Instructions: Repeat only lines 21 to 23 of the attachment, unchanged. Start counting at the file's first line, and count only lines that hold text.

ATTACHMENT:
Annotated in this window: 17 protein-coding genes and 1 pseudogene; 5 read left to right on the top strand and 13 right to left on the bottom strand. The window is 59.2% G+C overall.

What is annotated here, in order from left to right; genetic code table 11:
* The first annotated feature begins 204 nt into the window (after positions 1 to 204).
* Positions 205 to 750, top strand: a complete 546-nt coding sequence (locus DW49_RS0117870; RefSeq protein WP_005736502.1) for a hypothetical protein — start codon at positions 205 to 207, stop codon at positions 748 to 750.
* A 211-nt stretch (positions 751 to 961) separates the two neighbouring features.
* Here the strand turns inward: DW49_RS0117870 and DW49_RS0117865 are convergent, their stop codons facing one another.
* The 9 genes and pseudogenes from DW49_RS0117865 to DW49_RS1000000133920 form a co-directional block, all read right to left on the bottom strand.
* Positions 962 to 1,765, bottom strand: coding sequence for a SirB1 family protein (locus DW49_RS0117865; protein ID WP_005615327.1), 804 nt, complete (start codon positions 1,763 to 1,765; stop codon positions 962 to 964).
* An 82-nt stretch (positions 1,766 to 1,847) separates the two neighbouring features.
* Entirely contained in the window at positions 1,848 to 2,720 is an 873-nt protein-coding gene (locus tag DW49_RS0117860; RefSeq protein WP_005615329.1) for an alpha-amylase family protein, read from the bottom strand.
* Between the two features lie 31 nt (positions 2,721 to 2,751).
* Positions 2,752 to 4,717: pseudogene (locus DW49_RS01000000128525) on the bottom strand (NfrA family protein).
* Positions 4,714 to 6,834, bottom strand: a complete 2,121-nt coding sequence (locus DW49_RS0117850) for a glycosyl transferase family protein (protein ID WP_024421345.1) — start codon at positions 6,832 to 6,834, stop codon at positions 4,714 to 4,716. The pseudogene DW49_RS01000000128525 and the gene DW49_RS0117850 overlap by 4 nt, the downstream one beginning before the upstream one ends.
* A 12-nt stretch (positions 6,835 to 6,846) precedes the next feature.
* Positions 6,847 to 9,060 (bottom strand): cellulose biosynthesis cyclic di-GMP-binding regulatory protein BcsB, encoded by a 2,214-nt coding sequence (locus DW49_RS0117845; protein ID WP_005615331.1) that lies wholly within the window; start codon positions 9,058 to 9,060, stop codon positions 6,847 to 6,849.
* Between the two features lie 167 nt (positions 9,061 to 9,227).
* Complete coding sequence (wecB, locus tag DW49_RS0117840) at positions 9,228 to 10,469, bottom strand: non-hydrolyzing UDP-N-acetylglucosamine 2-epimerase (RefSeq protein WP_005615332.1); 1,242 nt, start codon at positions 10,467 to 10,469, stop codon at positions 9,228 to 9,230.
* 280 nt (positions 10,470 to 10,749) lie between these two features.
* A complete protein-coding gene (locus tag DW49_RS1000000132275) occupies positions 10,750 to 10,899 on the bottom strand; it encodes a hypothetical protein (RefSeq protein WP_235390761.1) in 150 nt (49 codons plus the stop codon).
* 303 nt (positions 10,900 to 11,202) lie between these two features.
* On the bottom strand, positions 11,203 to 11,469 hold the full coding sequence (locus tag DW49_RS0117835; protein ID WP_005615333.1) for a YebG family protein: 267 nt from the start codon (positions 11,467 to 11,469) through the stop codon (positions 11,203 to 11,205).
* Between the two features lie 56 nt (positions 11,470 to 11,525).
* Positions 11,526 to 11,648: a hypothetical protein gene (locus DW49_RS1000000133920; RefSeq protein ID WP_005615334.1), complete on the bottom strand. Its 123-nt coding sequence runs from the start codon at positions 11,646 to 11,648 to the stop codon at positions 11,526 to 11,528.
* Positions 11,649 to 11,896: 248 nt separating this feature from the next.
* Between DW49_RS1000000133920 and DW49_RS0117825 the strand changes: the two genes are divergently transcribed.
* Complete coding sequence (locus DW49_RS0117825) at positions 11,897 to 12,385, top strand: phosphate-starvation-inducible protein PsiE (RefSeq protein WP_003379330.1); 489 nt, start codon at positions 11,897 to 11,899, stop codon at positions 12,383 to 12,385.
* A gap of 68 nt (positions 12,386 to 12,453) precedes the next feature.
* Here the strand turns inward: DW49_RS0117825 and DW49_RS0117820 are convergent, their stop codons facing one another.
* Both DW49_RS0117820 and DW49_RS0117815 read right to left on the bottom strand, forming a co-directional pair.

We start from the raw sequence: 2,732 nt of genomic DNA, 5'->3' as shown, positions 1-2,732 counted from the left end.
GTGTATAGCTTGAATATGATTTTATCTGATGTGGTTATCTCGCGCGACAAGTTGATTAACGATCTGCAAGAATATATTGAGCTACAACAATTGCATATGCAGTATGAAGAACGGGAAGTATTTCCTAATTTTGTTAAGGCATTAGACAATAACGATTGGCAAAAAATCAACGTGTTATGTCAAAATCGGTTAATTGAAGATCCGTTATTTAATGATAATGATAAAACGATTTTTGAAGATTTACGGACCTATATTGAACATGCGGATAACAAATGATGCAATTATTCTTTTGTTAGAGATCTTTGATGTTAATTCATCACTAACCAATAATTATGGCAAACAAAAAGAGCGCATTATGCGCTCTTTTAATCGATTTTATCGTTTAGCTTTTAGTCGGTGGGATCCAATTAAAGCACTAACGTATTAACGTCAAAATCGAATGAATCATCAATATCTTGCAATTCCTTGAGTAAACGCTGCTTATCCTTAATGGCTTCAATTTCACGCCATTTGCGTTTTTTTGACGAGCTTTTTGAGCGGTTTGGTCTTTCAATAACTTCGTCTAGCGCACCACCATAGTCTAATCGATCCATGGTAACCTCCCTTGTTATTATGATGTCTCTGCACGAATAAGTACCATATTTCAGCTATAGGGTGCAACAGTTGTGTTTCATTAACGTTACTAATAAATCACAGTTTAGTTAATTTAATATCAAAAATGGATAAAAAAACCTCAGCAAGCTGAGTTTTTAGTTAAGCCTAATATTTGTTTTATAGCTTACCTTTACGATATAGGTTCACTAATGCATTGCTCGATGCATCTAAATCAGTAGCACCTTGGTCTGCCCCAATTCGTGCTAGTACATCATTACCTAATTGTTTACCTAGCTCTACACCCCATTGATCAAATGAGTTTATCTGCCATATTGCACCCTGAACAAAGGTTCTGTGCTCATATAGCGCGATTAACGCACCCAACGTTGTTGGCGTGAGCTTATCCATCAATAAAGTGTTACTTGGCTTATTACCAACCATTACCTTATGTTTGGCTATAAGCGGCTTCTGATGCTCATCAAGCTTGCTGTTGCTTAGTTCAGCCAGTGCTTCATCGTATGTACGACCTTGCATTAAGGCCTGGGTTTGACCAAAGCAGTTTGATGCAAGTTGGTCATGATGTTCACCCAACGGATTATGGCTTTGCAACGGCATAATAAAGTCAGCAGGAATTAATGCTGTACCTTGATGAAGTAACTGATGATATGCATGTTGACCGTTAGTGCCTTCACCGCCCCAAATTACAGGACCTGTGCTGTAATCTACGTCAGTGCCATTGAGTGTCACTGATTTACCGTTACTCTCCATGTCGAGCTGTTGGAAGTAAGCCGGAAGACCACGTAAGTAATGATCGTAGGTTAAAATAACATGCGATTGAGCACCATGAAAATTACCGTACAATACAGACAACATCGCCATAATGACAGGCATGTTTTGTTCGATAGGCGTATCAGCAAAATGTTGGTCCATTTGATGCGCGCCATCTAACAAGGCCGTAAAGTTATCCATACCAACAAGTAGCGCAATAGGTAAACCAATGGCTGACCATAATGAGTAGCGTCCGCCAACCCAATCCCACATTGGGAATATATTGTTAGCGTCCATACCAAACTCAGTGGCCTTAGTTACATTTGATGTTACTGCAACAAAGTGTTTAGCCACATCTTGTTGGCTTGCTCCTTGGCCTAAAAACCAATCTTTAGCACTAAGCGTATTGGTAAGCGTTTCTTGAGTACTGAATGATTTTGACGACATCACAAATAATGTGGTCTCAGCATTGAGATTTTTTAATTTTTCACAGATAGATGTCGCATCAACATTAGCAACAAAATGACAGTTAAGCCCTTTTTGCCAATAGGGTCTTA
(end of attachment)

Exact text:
* On the bottom strand, positions 11,203 to 11,469 hold the full coding sequence (locus tag DW49_RS0117835; protein ID WP_005615333.1) for a YebG family protein: 267 nt from the start codon (positions 11,467 to 11,469) through the stop codon (positions 11,203 to 11,205).
* Between the two features lie 56 nt (positions 11,470 to 11,525).
* Positions 11,526 to 11,648: a hypothetical protein gene (locus DW49_RS1000000133920; RefSeq protein ID WP_005615334.1), complete on the bottom strand. Its 123-nt coding sequence runs from the start codon at positions 11,646 to 11,648 to the stop codon at positions 11,526 to 11,528.